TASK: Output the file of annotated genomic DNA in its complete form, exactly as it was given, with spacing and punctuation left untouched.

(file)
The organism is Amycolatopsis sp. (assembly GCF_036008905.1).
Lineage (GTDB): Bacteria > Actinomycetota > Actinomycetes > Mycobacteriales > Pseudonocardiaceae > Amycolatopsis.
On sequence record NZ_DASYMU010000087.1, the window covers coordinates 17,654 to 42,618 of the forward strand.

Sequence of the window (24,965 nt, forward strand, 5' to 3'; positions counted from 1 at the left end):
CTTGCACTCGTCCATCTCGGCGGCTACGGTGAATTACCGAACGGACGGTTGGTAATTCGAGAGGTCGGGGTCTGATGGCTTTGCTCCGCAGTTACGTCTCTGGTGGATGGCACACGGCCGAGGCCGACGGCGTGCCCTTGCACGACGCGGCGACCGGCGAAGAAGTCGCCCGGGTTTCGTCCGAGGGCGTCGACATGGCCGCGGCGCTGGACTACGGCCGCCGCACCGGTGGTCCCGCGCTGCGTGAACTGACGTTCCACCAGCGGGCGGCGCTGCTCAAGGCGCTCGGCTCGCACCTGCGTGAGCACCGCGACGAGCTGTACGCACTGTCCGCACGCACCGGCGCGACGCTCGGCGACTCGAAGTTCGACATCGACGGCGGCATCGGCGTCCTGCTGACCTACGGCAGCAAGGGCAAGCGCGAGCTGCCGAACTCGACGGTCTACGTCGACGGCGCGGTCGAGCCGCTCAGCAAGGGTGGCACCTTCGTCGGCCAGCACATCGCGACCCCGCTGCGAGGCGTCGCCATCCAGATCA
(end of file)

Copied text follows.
The organism is Amycolatopsis sp. (assembly GCF_036008905.1).
Lineage (GTDB): Bacteria > Actinomycetota > Actinomycetes > Mycobacteriales > Pseudonocardiaceae > Amycolatopsis.
On sequence record NZ_DASYMU010000087.1, the window covers coordinates 17,654 to 42,618 of the forward strand.

Sequence of the window (24,965 nt, forward strand, 5' to 3'; positions counted from 1 at the left end):
CTTGCACTCGTCCATCTCGGCGGCTACGGTGAATTACCGAACGGACGGTTGGTAATTCGAGAGGTCGGGGTCTGATGGCTTTGCTCCGCAGTTACGTCTCTGGTGGATGGCACACGGCCGAGGCCGACGGCGTGCCCTTGCACGACGCGGCGACCGGCGAAGAAGTCGCCCGGGTTTCGTCCGAGGGCGTCGACATGGCCGCGGCGCTGGACTACGGCCGCCGCACCGGTGGTCCCGCGCTGCGTGAACTGACGTTCCACCAGCGGGCGGCGCTGCTCAAGGCGCTCGGCTCGCACCTGCGTGAGCACCGCGACGAGCTGTACGCACTGTCCGCACGCACCGGCGCGACGCTCGGCGACTCGAAGTTCGACATCGACGGCGGCATCGGCGTCCTGCTGACCTACGGCAGCAAGGGCAAGCGCGAGCTGCCGAACTCGACGGTCTACGTCGACGGCGCGGTCGAGCCGCTCAGCAAGGGTGGCACCTTCGTCGGCCAGCACATCGCGACCCCGCTGCGAGGCGTCGCCATCCAGATCA